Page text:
You have six times as many sensory neurons loaded in your fasciae as in any other tissue of your body except for your skin, explains Jill Miller, a fitness expert and longtime fascia evangelist (she’s an experienced registered yoga teacher, has presented case studies at fascia research conferences and developed the Roll Model fascia therapy program). This internal webbing helps different muscle systems communicate with one another—they’re what make you want to get out of your office chair and stretch or roll your neck around. Ideally, your fascias should be supple enough to slide, glide, twist and bind like long, thin sheets of rubber. When they’re not functioning properly, signals from the nerve endings are muffled or muted (so you don’t feel comfortable in your own body) or they’re interpreted by your brain as pain and discomfort.
Fascia can be finicky: It gets stiff and sticky when you don’t move around enough, but it can also get bound up and twisted when you move too much or do repetitive motion or injure yourself through activity, says James L. Thornton, the president of the National Athletic Trainers Association.
The fix: Work out overused sore spots with a foam roller. You’ve probably seen people at the gym using these things, which look like pool noodles, to stretch their back, hamstrings and the notoriously tight IT band on the outside of the hips (this video from Jeff Richter, a certified strength and conditioning coach at St. Vincent Sports Performance in Indianapolis, provides a good foam-roller tutorial). Thornton says to go slowly, and when you get to a sore spot that feels like a bruise, pause for 15 to 20 seconds. The discomfort should melt away as the fascia softens and the muscles release. If you feel intense pain that doesn’t dissipate, Thornton says to stop and consider making an appointment with a physical therapist. At home, you can give yourself a massage with tennis balls or Yoga Tune Up balls, which grip the skin to help loosen up individual layers of fascia. Also try a device called theStick. It lets you really go deep into your calves, shins and hamstrings, but because it’s more rigid than a foam roller, the Stick can feel much more intense (think deep-tissue massage versus regular rubdown).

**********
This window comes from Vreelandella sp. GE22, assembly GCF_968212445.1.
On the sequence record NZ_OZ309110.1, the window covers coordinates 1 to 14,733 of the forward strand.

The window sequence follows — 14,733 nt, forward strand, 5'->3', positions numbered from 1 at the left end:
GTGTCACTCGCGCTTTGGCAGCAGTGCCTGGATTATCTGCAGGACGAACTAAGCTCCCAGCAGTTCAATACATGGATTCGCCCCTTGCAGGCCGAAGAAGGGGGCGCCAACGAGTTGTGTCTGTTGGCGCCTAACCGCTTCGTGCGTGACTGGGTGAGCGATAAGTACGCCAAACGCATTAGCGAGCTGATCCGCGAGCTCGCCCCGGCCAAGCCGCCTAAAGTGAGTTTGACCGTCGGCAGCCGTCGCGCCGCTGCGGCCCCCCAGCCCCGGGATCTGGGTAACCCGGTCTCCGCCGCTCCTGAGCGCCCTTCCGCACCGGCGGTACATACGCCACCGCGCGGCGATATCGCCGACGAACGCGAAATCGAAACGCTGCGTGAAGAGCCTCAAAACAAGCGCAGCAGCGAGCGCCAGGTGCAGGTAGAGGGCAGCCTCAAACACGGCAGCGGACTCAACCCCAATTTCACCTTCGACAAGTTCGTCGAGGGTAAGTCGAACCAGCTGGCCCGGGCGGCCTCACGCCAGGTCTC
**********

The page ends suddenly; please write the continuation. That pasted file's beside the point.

If you’ve ever had a shoulder rub and heard something that sounded like crinkling plastic under your skin, that wasn’t your imagination—it was probably your parched, stiffened fascia, says Ruth Werner, a past president of the Massage Therapy Foundation, who spent decades teaching anatomy and physiology to other therapists. The collagen fibers that make up fascia need to stay supple to work properly, and to slide over and under muscles and other inner-body surfaces.
The fix: One way to keep the fascia hydrated is obvious: drink lots of fluids, says Werner. Another easy (but easily forgettable) way is to make sure you stand up, stretch and flex regularly throughout the day to keep the fascia from locking up. Werner says some research has also shown that rubbing tight areas—as when you get a massage—can boost circulation and warm the fascia, changing the texture to make it even more pliable.